It’s a bewildering situation, but not an uncommon one: Grandma is losing weight, is withdrawn and unresponsive, and seems depressed. The doctor’s been called, but he doesn’t know what’s wrong.
He labels her condition as “adult failure to thrive” (AFTT). What is this perplexing condition, and what should you do if a loved one is diagnosed with it?
What is failure to thrive?
In the past, failure to thrive was a condition more commonly associated with infants, but it is becoming increasingly common among the senior population.
Older adults are given the AFTT diagnosis when they experience a gradual decline in health without an immediate explanation. It can be caused by factors such as: unknown medical problems, chronic disease, medication interactions, physical decline, poor appetite, or poor diet.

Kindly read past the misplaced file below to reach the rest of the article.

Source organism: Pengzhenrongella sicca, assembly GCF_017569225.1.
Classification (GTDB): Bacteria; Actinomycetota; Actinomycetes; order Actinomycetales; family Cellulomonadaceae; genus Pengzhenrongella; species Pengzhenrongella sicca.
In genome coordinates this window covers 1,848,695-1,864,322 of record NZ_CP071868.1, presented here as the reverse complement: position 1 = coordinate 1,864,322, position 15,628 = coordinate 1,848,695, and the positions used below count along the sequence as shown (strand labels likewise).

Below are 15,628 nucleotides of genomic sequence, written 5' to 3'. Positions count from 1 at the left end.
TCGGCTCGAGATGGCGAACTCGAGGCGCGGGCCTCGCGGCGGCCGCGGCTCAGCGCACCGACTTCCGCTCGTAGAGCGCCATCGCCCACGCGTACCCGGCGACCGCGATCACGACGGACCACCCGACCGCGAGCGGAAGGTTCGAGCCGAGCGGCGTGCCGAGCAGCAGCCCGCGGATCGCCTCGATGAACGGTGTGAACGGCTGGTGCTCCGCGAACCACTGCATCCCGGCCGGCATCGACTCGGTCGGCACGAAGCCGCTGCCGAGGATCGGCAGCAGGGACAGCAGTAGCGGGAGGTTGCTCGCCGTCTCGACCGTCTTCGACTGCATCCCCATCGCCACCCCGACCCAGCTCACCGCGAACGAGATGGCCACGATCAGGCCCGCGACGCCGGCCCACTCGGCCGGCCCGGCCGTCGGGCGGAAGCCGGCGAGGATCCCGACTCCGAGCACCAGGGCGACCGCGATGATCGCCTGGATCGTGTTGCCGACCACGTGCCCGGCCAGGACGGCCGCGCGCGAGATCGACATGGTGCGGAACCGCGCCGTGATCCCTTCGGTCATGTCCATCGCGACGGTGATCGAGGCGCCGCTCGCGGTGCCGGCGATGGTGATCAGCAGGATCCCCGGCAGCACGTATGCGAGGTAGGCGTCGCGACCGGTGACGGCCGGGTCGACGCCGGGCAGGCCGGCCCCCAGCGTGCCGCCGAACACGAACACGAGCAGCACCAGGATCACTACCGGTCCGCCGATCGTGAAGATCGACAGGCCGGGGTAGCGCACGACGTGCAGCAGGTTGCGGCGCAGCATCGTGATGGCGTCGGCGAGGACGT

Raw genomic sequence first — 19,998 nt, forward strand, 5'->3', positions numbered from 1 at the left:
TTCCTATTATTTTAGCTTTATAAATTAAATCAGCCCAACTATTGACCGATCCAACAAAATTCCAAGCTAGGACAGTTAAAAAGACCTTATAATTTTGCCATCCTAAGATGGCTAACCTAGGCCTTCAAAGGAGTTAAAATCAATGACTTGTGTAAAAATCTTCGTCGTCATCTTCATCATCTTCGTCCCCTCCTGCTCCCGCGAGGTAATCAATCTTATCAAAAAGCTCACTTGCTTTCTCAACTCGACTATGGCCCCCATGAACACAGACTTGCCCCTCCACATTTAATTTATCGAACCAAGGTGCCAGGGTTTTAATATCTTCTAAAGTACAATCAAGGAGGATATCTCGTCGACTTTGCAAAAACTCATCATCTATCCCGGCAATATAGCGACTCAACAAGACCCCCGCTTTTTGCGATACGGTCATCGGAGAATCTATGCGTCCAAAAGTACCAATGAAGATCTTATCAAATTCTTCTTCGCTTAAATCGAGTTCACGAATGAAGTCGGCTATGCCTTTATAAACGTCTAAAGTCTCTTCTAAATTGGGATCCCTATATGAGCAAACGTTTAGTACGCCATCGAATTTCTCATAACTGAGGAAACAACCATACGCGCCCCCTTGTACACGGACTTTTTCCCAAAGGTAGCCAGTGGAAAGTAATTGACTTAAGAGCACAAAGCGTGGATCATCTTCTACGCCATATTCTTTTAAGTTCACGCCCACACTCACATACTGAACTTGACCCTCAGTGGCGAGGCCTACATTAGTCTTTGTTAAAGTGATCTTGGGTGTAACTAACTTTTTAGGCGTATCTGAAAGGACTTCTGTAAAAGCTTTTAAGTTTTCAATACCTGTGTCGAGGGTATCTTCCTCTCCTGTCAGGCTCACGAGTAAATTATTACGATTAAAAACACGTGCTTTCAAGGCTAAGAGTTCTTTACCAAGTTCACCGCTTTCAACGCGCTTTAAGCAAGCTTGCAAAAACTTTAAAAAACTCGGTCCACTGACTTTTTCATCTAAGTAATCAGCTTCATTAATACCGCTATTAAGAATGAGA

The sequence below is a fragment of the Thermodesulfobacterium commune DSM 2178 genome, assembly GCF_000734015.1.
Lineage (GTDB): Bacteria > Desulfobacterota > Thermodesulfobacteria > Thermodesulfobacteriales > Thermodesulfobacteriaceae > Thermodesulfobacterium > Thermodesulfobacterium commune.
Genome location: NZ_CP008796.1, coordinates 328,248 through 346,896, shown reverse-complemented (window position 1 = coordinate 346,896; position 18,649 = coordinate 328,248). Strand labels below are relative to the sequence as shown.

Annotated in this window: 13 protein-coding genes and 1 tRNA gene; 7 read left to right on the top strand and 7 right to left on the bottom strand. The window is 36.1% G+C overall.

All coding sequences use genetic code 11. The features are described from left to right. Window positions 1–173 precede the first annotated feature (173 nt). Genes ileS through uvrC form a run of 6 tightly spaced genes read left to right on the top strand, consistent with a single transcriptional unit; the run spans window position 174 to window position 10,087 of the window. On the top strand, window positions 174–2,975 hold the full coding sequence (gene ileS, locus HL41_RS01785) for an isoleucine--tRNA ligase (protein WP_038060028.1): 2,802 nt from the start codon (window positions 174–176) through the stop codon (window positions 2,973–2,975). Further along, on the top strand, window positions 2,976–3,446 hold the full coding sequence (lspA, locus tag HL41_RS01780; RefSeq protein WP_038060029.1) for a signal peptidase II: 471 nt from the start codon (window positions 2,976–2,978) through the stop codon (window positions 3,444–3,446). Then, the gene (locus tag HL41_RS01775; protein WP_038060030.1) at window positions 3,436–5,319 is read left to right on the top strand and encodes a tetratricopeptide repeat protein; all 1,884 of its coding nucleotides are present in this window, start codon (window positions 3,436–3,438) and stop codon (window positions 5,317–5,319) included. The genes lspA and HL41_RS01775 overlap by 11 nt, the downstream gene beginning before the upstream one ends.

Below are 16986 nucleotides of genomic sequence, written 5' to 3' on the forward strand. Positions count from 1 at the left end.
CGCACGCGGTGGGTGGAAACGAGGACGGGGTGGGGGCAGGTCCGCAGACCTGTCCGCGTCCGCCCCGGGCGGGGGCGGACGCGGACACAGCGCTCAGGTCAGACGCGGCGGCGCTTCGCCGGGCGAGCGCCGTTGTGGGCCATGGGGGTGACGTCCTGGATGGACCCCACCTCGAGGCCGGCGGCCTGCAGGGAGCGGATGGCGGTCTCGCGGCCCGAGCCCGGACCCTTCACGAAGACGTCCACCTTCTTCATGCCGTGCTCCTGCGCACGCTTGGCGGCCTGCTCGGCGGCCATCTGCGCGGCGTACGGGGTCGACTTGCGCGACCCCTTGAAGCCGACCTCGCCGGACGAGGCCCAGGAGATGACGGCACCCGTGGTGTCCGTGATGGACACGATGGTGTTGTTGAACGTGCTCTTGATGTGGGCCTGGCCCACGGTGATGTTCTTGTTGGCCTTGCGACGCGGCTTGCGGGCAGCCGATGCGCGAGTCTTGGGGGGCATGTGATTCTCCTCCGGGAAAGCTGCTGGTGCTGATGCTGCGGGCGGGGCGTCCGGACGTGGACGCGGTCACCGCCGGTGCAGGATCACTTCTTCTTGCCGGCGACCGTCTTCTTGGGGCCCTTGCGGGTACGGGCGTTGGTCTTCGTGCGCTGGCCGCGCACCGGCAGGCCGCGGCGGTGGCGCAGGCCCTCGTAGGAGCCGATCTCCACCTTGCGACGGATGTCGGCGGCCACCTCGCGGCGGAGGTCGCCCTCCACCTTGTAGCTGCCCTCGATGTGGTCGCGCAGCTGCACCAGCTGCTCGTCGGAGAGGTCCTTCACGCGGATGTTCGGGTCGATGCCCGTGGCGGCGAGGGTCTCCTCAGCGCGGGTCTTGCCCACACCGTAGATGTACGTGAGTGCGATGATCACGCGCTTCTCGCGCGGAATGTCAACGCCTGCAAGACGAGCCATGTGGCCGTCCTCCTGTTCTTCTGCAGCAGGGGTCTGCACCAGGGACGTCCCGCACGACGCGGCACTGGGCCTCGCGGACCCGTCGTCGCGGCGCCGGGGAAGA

The symptoms of AFTT include weight loss, decreased appetite, poor nutrition, and inactivity. Often, someone with AFTT also shows signs of depression, dehydration, poor immune function, low cholesterol, and sometimes, impaired physical or cognitive function.
Read more at Patch.com